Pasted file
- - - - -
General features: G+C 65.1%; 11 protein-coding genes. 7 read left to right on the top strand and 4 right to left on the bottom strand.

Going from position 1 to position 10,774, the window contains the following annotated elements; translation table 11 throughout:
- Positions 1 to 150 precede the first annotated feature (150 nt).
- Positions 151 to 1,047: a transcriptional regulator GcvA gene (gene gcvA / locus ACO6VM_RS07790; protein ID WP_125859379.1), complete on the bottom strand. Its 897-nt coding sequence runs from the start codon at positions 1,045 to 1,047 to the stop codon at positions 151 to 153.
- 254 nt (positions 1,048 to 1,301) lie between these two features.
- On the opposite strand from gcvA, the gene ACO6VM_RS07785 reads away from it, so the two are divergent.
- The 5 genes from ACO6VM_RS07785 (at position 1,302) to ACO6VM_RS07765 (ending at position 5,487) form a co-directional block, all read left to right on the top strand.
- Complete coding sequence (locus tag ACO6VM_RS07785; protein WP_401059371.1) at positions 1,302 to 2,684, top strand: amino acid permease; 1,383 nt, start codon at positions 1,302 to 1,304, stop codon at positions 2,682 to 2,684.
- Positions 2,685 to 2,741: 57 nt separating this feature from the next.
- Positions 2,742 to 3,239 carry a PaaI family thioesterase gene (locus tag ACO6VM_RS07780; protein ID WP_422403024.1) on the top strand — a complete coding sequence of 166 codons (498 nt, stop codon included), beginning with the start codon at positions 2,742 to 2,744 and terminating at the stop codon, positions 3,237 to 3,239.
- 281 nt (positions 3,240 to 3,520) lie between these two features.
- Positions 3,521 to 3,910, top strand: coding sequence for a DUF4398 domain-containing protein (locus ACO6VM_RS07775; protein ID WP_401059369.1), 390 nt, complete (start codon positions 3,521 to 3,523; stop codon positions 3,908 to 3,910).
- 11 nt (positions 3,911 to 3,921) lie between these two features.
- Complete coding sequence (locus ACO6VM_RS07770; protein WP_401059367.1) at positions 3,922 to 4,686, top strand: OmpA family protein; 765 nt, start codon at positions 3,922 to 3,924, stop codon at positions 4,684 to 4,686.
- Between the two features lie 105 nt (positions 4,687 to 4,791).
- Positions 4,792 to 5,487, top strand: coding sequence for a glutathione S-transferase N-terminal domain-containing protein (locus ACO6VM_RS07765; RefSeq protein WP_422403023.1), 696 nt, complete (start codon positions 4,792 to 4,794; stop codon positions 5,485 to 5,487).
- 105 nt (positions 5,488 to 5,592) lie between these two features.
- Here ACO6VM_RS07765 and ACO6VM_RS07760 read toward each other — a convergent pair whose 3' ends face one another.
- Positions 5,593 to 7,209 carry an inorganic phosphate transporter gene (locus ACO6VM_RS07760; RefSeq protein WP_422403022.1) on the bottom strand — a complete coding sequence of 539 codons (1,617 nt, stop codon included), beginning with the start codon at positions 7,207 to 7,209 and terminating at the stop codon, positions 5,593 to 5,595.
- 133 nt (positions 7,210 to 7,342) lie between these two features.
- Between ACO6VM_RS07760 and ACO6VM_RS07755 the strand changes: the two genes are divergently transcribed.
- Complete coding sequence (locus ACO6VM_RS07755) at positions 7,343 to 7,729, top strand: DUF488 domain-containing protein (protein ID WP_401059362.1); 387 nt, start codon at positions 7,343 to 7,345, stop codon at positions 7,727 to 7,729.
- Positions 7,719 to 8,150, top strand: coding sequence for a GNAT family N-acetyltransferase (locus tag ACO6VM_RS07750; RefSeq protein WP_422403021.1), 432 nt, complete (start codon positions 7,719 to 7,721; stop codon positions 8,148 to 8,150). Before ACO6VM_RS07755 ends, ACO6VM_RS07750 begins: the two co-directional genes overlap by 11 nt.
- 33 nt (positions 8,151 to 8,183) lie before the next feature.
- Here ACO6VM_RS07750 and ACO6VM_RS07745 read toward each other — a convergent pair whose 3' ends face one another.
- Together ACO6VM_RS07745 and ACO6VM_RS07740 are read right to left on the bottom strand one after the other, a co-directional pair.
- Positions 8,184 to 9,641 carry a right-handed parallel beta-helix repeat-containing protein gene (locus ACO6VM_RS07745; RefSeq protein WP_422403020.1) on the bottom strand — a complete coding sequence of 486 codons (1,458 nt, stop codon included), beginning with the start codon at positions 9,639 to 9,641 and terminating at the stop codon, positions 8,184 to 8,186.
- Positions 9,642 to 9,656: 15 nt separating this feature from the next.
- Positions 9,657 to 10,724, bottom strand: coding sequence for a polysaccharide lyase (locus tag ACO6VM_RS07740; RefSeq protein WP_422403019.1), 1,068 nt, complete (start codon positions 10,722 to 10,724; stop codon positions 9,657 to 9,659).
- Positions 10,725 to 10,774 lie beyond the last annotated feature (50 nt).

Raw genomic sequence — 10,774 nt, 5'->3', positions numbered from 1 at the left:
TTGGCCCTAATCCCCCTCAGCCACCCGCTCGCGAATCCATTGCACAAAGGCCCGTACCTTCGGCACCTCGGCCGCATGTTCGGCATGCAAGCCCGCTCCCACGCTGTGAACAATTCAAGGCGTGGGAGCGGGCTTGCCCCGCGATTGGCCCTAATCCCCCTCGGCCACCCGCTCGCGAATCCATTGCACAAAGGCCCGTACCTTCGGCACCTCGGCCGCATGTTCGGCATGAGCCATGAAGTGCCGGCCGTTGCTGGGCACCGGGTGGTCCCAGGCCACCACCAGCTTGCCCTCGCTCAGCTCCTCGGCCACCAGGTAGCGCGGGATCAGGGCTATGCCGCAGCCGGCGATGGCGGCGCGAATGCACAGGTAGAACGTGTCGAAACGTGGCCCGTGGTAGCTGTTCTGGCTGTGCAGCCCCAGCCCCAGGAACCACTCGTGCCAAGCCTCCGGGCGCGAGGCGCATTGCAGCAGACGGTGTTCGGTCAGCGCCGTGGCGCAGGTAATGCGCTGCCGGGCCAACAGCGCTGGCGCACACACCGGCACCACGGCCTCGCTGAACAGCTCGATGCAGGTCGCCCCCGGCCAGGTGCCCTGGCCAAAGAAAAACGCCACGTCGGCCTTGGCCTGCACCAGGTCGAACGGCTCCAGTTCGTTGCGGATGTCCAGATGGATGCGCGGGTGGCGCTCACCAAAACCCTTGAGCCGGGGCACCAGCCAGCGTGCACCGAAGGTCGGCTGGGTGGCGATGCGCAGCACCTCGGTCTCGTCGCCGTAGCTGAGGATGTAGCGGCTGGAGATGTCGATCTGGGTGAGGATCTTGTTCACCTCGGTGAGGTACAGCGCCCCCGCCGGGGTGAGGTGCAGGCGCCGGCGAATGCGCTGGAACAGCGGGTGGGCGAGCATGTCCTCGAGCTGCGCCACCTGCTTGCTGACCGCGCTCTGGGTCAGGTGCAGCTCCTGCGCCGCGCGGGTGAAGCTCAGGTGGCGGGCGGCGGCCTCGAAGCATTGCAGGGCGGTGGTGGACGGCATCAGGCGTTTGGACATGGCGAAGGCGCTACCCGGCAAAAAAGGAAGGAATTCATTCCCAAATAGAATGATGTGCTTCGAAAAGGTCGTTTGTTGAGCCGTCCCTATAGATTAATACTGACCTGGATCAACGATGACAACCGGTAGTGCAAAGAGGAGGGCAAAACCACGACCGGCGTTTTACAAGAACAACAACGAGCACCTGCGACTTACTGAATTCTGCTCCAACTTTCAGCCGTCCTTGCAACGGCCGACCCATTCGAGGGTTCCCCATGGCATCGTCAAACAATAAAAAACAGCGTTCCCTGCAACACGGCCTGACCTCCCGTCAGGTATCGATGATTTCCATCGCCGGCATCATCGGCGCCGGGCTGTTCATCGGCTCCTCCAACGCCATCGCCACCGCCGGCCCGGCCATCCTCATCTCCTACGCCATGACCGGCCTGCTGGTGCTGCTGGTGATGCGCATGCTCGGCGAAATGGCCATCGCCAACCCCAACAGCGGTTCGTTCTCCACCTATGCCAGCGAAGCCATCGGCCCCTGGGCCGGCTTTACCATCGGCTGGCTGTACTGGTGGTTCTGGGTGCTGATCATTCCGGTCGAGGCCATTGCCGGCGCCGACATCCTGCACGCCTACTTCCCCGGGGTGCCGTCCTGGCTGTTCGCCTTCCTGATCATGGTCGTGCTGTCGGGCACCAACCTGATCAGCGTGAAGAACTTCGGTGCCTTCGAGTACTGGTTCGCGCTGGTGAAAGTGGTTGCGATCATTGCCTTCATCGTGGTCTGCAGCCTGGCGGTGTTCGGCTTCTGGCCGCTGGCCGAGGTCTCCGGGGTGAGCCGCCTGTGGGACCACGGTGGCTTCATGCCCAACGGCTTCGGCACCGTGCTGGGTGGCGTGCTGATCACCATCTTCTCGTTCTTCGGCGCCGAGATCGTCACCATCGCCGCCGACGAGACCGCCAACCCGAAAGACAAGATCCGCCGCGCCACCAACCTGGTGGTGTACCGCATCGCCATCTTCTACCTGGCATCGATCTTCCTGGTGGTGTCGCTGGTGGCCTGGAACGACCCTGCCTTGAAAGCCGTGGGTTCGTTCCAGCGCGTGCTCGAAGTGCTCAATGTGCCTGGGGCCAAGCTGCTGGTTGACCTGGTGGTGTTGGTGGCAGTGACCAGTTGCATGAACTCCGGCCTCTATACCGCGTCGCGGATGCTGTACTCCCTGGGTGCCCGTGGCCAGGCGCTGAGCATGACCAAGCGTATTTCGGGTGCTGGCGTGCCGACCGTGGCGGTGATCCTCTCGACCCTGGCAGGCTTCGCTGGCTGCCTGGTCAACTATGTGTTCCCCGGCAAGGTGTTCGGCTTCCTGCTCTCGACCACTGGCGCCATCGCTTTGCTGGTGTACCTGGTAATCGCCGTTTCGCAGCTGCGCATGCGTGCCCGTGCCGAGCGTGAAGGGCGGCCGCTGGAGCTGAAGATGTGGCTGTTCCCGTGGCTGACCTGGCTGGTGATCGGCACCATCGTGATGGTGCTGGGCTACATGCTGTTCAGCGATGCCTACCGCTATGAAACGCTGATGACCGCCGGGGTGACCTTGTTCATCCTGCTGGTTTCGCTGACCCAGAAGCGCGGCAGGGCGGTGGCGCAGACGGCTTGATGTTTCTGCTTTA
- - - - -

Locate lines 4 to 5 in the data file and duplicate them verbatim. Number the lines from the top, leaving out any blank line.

- Positions 151 to 1,047: a transcriptional regulator GcvA gene (gene gcvA / locus ACO6VM_RS07790; protein ID WP_125859379.1), complete on the bottom strand. Its 897-nt coding sequence runs from the start codon at positions 1,045 to 1,047 to the stop codon at positions 151 to 153.
- 254 nt (positions 1,048 to 1,301) lie between these two features.